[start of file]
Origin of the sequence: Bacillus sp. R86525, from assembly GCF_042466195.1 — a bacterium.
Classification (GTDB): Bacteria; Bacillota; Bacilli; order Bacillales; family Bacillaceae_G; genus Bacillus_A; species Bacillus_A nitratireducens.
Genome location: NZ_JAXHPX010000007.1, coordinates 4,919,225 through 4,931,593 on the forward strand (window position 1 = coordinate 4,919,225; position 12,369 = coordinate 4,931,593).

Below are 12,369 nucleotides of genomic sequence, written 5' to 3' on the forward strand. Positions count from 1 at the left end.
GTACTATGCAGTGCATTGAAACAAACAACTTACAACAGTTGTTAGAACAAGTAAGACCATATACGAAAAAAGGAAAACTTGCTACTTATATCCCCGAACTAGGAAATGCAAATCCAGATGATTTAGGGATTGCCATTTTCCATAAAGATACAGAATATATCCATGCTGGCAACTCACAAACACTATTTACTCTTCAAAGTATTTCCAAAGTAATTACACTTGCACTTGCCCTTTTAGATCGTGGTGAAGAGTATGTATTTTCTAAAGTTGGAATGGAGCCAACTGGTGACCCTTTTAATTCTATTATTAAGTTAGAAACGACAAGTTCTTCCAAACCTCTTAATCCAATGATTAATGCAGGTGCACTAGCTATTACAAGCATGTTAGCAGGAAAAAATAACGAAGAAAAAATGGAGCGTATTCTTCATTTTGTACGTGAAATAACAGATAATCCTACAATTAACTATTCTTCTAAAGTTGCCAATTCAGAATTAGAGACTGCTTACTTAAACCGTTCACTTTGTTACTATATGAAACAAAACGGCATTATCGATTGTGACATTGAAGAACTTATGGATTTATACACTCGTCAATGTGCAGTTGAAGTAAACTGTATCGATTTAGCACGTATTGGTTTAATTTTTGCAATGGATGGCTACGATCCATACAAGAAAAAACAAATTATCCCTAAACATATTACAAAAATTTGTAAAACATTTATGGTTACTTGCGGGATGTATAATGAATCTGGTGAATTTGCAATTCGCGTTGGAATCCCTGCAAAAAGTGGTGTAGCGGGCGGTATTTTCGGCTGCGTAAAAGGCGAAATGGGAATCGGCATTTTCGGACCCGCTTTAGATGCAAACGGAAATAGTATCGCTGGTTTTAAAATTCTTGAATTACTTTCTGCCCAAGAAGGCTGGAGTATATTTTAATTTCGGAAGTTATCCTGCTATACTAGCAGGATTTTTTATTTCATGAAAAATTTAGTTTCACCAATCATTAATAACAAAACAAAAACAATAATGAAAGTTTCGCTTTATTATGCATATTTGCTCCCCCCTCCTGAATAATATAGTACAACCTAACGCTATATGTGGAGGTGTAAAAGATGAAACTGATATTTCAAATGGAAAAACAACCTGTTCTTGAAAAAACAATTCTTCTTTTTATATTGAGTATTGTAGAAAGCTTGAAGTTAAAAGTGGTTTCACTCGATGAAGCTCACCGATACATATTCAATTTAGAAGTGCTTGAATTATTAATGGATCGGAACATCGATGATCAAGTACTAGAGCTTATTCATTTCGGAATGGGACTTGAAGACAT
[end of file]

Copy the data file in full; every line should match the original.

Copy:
Origin of the sequence: Bacillus sp. R86525, from assembly GCF_042466195.1 — a bacterium.
Classification (GTDB): Bacteria; Bacillota; Bacilli; order Bacillales; family Bacillaceae_G; genus Bacillus_A; species Bacillus_A nitratireducens.
Genome location: NZ_JAXHPX010000007.1, coordinates 4,919,225 through 4,931,593 on the forward strand (window position 1 = coordinate 4,919,225; position 12,369 = coordinate 4,931,593).

Below are 12,369 nucleotides of genomic sequence, written 5' to 3' on the forward strand. Positions count from 1 at the left end.
GTACTATGCAGTGCATTGAAACAAACAACTTACAACAGTTGTTAGAACAAGTAAGACCATATACGAAAAAAGGAAAACTTGCTACTTATATCCCCGAACTAGGAAATGCAAATCCAGATGATTTAGGGATTGCCATTTTCCATAAAGATACAGAATATATCCATGCTGGCAACTCACAAACACTATTTACTCTTCAAAGTATTTCCAAAGTAATTACACTTGCACTTGCCCTTTTAGATCGTGGTGAAGAGTATGTATTTTCTAAAGTTGGAATGGAGCCAACTGGTGACCCTTTTAATTCTATTATTAAGTTAGAAACGACAAGTTCTTCCAAACCTCTTAATCCAATGATTAATGCAGGTGCACTAGCTATTACAAGCATGTTAGCAGGAAAAAATAACGAAGAAAAAATGGAGCGTATTCTTCATTTTGTACGTGAAATAACAGATAATCCTACAATTAACTATTCTTCTAAAGTTGCCAATTCAGAATTAGAGACTGCTTACTTAAACCGTTCACTTTGTTACTATATGAAACAAAACGGCATTATCGATTGTGACATTGAAGAACTTATGGATTTATACACTCGTCAATGTGCAGTTGAAGTAAACTGTATCGATTTAGCACGTATTGGTTTAATTTTTGCAATGGATGGCTACGATCCATACAAGAAAAAACAAATTATCCCTAAACATATTACAAAAATTTGTAAAACATTTATGGTTACTTGCGGGATGTATAATGAATCTGGTGAATTTGCAATTCGCGTTGGAATCCCTGCAAAAAGTGGTGTAGCGGGCGGTATTTTCGGCTGCGTAAAAGGCGAAATGGGAATCGGCATTTTCGGACCCGCTTTAGATGCAAACGGAAATAGTATCGCTGGTTTTAAAATTCTTGAATTACTTTCTGCCCAAGAAGGCTGGAGTATATTTTAATTTCGGAAGTTATCCTGCTATACTAGCAGGATTTTTTATTTCATGAAAAATTTAGTTTCACCAATCATTAATAACAAAACAAAAACAATAATGAAAGTTTCGCTTTATTATGCATATTTGCTCCCCCCTCCTGAATAATATAGTACAACCTAACGCTATATGTGGAGGTGTAAAAGATGAAACTGATATTTCAAATGGAAAAACAACCTGTTCTTGAAAAAACAATTCTTCTTTTTATATTGAGTATTGTAGAAAGCTTGAAGTTAAAAGTGGTTTCACTCGATGAAGCTCACCGATACATATTCAATTTAGAAGTGCTTGAATTATTAATGGATCGGAACATCGATGATCAAGTACTAGAGCTTATTCATTTCGGAATGGGACTTGAAGACAT